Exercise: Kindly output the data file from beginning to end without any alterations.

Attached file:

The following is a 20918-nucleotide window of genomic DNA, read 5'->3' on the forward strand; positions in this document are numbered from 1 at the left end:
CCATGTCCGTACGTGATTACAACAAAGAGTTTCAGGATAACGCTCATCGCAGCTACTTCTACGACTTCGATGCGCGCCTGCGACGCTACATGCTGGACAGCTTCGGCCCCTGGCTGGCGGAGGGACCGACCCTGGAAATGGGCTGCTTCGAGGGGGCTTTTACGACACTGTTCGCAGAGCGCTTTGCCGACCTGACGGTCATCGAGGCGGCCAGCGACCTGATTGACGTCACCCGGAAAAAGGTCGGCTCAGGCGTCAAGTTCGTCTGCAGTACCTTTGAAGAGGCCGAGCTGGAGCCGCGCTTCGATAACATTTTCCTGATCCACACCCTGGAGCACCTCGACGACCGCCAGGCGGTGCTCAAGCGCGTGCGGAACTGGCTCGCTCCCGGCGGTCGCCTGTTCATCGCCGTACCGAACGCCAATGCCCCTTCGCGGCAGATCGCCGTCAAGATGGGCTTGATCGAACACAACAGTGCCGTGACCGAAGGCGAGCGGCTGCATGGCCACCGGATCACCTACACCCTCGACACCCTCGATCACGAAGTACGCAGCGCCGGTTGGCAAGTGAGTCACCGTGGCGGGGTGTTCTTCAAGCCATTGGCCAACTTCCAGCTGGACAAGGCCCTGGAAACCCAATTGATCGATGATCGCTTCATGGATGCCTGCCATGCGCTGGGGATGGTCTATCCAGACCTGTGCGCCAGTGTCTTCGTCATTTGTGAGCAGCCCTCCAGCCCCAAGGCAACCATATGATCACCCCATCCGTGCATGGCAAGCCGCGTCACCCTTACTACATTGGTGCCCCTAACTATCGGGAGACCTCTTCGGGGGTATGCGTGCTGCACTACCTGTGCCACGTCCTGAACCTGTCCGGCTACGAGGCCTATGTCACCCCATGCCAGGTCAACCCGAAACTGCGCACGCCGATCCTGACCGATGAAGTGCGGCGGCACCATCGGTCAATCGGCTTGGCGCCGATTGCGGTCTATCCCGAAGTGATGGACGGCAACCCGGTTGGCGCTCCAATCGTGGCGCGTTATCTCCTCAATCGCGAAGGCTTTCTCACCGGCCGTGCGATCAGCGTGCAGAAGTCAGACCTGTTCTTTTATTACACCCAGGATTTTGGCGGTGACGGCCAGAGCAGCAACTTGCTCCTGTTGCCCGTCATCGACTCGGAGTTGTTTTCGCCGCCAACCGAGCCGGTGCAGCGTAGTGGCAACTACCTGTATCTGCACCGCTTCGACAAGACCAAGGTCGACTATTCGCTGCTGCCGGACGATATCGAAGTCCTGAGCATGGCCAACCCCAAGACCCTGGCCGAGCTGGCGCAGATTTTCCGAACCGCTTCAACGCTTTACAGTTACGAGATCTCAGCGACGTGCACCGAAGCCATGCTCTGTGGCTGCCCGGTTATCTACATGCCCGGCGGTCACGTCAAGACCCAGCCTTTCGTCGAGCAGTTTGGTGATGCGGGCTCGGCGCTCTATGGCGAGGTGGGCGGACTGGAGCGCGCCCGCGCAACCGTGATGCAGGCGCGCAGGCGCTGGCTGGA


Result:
The following is a 20918-nucleotide window of genomic DNA, read 5'->3' on the forward strand; positions in this document are numbered from 1 at the left end:
CCATGTCCGTACGTGATTACAACAAAGAGTTTCAGGATAACGCTCATCGCAGCTACTTCTACGACTTCGATGCGCGCCTGCGACGCTACATGCTGGACAGCTTCGGCCCCTGGCTGGCGGAGGGACCGACCCTGGAAATGGGCTGCTTCGAGGGGGCTTTTACGACACTGTTCGCAGAGCGCTTTGCCGACCTGACGGTCATCGAGGCGGCCAGCGACCTGATTGACGTCACCCGGAAAAAGGTCGGCTCAGGCGTCAAGTTCGTCTGCAGTACCTTTGAAGAGGCCGAGCTGGAGCCGCGCTTCGATAACATTTTCCTGATCCACACCCTGGAGCACCTCGACGACCGCCAGGCGGTGCTCAAGCGCGTGCGGAACTGGCTCGCTCCCGGCGGTCGCCTGTTCATCGCCGTACCGAACGCCAATGCCCCTTCGCGGCAGATCGCCGTCAAGATGGGCTTGATCGAACACAACAGTGCCGTGACCGAAGGCGAGCGGCTGCATGGCCACCGGATCACCTACACCCTCGACACCCTCGATCACGAAGTACGCAGCGCCGGTTGGCAAGTGAGTCACCGTGGCGGGGTGTTCTTCAAGCCATTGGCCAACTTCCAGCTGGACAAGGCCCTGGAAACCCAATTGATCGATGATCGCTTCATGGATGCCTGCCATGCGCTGGGGATGGTCTATCCAGACCTGTGCGCCAGTGTCTTCGTCATTTGTGAGCAGCCCTCCAGCCCCAAGGCAACCATATGATCACCCCATCCGTGCATGGCAAGCCGCGTCACCCTTACTACATTGGTGCCCCTAACTATCGGGAGACCTCTTCGGGGGTATGCGTGCTGCACTACCTGTGCCACGTCCTGAACCTGTCCGGCTACGAGGCCTATGTCACCCCATGCCAGGTCAACCCGAAACTGCGCACGCCGATCCTGACCGATGAAGTGCGGCGGCACCATCGGTCAATCGGCTTGGCGCCGATTGCGGTCTATCCCGAAGTGATGGACGGCAACCCGGTTGGCGCTCCAATCGTGGCGCGTTATCTCCTCAATCGCGAAGGCTTTCTCACCGGCCGTGCGATCAGCGTGCAGAAGTCAGACCTGTTCTTTTATTACACCCAGGATTTTGGCGGTGACGGCCAGAGCAGCAACTTGCTCCTGTTGCCCGTCATCGACTCGGAGTTGTTTTCGCCGCCAACCGAGCCGGTGCAGCGTAGTGGCAACTACCTGTATCTGCACCGCTTCGACAAGACCAAGGTCGACTATTCGCTGCTGCCGGACGATATCGAAGTCCTGAGCATGGCCAACCCCAAGACCCTGGCCGAGCTGGCGCAGATTTTCCGAACCGCTTCAACGCTTTACAGTTACGAGATCTCAGCGACGTGCACCGAAGCCATGCTCTGTGGCTGCCCGGTTATCTACATGCCCGGCGGTCACGTCAAGACCCAGCCTTTCGTCGAGCAGTTTGGTGATGCGGGCTCGGCGCTCTATGGCGAGGTGGGCGGACTGGAGCGCGCCCGCGCAACCGTGATGCAGGCGCGCAGGCGCTGGCTGGA